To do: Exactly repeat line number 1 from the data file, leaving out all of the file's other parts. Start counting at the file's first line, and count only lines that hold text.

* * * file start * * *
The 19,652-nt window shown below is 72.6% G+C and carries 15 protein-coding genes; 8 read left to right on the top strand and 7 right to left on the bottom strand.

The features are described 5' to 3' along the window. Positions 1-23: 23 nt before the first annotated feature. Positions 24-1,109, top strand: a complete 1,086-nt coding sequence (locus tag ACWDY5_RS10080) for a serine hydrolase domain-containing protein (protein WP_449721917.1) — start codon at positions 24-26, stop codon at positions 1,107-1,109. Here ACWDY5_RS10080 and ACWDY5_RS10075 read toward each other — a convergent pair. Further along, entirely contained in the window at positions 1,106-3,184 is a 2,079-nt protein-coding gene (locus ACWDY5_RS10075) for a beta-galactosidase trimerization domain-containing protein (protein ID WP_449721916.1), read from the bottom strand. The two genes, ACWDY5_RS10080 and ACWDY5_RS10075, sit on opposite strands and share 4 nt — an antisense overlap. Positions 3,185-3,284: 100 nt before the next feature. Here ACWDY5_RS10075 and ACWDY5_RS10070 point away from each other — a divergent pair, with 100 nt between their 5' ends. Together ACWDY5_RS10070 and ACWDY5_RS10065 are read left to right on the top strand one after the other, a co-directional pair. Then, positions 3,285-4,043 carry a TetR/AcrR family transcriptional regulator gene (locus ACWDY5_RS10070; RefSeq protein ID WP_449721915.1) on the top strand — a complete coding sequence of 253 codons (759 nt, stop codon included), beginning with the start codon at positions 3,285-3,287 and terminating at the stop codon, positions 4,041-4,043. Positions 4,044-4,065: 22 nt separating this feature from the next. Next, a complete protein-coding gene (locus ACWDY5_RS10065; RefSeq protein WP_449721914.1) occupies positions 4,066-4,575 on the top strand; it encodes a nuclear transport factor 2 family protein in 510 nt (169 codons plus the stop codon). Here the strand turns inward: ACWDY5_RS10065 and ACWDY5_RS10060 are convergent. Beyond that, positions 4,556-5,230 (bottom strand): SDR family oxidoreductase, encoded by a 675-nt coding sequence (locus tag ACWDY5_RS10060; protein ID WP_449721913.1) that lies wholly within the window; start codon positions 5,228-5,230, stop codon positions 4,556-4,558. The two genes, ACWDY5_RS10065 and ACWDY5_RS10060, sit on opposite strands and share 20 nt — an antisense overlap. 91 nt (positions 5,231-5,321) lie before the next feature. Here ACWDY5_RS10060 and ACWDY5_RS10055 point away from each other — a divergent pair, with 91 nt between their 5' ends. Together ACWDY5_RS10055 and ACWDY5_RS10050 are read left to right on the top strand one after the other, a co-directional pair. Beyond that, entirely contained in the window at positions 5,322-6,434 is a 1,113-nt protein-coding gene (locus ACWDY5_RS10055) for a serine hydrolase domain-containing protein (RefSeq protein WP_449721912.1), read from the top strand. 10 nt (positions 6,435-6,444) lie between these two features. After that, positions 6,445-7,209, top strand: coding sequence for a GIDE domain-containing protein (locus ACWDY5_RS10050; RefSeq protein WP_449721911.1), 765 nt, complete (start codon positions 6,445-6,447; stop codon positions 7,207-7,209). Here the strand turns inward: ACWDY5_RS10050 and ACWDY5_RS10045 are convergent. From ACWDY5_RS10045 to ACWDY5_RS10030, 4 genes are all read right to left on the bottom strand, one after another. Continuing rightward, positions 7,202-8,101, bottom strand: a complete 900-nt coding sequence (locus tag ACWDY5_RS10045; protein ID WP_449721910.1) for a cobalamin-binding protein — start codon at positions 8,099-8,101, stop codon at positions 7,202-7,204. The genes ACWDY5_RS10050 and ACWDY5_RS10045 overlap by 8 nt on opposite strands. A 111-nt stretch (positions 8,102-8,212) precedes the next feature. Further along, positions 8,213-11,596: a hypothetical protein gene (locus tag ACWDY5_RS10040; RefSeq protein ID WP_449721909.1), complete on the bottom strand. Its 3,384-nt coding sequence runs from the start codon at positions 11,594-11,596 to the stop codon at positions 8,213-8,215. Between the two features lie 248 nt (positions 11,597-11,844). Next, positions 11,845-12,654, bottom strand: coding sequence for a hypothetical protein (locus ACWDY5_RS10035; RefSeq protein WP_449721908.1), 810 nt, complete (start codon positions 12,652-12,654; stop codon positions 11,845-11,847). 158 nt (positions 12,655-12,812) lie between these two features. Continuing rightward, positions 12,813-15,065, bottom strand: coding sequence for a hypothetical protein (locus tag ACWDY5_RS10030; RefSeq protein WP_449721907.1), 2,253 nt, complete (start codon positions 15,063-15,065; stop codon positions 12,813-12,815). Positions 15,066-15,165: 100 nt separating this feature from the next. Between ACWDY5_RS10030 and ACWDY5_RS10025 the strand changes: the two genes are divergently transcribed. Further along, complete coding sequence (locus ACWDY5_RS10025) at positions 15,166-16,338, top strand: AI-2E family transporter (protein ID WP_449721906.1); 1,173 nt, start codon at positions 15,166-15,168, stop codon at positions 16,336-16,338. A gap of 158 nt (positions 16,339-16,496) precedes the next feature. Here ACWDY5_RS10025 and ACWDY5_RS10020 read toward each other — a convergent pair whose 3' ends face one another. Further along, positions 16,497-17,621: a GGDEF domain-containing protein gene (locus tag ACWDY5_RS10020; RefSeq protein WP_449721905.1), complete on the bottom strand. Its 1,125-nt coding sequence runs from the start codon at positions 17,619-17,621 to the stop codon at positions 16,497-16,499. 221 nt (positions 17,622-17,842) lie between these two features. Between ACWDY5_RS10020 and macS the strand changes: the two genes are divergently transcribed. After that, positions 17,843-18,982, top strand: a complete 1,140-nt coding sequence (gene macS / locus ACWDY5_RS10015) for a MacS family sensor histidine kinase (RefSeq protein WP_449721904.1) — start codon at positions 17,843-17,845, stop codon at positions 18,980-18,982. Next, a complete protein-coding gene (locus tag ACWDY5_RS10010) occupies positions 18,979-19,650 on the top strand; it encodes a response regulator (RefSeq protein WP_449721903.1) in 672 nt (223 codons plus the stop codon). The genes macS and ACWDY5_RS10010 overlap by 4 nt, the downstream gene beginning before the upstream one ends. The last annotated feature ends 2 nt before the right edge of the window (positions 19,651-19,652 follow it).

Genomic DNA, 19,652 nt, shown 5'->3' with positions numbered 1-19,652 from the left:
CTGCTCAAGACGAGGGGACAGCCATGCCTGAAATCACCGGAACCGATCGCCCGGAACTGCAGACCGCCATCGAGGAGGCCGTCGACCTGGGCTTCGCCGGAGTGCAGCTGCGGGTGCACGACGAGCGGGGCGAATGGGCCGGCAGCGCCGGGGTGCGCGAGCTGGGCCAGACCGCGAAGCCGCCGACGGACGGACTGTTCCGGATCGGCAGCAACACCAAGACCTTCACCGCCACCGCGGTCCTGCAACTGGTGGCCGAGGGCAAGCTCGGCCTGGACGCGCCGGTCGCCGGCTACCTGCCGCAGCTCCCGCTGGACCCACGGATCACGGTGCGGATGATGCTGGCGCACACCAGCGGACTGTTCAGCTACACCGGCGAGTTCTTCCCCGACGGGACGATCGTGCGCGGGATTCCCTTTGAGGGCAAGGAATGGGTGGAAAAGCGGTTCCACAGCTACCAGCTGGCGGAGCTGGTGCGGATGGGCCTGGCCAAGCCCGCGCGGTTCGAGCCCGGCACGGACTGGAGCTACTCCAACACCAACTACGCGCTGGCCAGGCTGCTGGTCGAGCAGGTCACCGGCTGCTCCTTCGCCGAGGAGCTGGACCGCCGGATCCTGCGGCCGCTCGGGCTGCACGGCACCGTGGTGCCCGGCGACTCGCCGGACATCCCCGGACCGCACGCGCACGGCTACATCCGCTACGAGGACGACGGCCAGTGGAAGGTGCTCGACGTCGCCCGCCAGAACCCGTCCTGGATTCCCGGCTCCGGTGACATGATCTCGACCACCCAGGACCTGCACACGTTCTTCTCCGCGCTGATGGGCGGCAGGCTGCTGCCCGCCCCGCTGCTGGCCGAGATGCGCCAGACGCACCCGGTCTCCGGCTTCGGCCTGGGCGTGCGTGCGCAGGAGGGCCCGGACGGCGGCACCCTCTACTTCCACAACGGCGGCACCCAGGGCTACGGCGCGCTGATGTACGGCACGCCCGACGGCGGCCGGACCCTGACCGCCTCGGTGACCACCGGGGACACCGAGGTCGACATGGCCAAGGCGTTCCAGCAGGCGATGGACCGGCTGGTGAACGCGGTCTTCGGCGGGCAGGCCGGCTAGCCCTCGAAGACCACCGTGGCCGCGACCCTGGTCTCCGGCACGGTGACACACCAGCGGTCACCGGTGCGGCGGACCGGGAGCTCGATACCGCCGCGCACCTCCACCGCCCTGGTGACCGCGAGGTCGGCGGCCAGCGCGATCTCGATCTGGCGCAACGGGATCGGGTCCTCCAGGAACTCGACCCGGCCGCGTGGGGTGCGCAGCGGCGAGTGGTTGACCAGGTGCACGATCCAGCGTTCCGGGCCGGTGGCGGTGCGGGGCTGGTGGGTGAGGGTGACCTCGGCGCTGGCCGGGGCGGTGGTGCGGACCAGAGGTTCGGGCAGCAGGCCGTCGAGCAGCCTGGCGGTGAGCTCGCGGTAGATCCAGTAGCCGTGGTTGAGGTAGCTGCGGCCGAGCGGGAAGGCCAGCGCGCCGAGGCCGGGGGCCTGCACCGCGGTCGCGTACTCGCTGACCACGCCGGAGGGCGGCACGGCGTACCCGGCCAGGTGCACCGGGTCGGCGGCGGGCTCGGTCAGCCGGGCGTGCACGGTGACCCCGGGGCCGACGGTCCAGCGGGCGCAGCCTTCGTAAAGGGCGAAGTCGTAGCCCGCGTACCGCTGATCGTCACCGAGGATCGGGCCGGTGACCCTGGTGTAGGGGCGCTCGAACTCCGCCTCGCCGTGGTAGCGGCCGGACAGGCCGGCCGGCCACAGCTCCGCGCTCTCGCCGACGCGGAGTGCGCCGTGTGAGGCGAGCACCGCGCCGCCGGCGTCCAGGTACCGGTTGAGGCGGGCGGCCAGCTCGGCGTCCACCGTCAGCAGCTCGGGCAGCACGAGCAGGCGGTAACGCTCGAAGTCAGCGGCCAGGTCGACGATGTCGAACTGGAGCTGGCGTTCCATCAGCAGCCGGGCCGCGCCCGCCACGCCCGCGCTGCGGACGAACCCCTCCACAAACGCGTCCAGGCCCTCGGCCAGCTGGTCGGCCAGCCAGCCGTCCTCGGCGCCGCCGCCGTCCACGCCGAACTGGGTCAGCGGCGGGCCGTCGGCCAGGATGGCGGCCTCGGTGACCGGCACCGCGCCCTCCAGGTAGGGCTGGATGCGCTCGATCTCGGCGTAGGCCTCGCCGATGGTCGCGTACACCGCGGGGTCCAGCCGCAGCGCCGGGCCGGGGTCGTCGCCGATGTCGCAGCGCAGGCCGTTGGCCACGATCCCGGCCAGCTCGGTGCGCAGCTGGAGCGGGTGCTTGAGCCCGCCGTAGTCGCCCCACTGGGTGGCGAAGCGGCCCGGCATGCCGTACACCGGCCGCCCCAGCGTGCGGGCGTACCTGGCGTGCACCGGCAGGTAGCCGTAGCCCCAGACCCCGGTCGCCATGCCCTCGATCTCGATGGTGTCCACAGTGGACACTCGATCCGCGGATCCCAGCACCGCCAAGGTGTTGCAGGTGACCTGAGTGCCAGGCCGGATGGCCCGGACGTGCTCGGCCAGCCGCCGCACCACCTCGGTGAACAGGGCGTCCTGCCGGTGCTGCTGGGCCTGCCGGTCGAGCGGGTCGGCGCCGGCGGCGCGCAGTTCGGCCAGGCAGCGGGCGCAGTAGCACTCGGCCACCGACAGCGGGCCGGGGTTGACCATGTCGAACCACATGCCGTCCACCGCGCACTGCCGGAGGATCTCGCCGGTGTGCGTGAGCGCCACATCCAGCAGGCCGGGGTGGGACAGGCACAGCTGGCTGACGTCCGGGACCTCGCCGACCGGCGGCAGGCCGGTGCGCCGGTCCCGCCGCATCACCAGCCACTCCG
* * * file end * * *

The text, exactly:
The 19,652-nt window shown below is 72.6% G+C and carries 15 protein-coding genes; 8 read left to right on the top strand and 7 right to left on the bottom strand.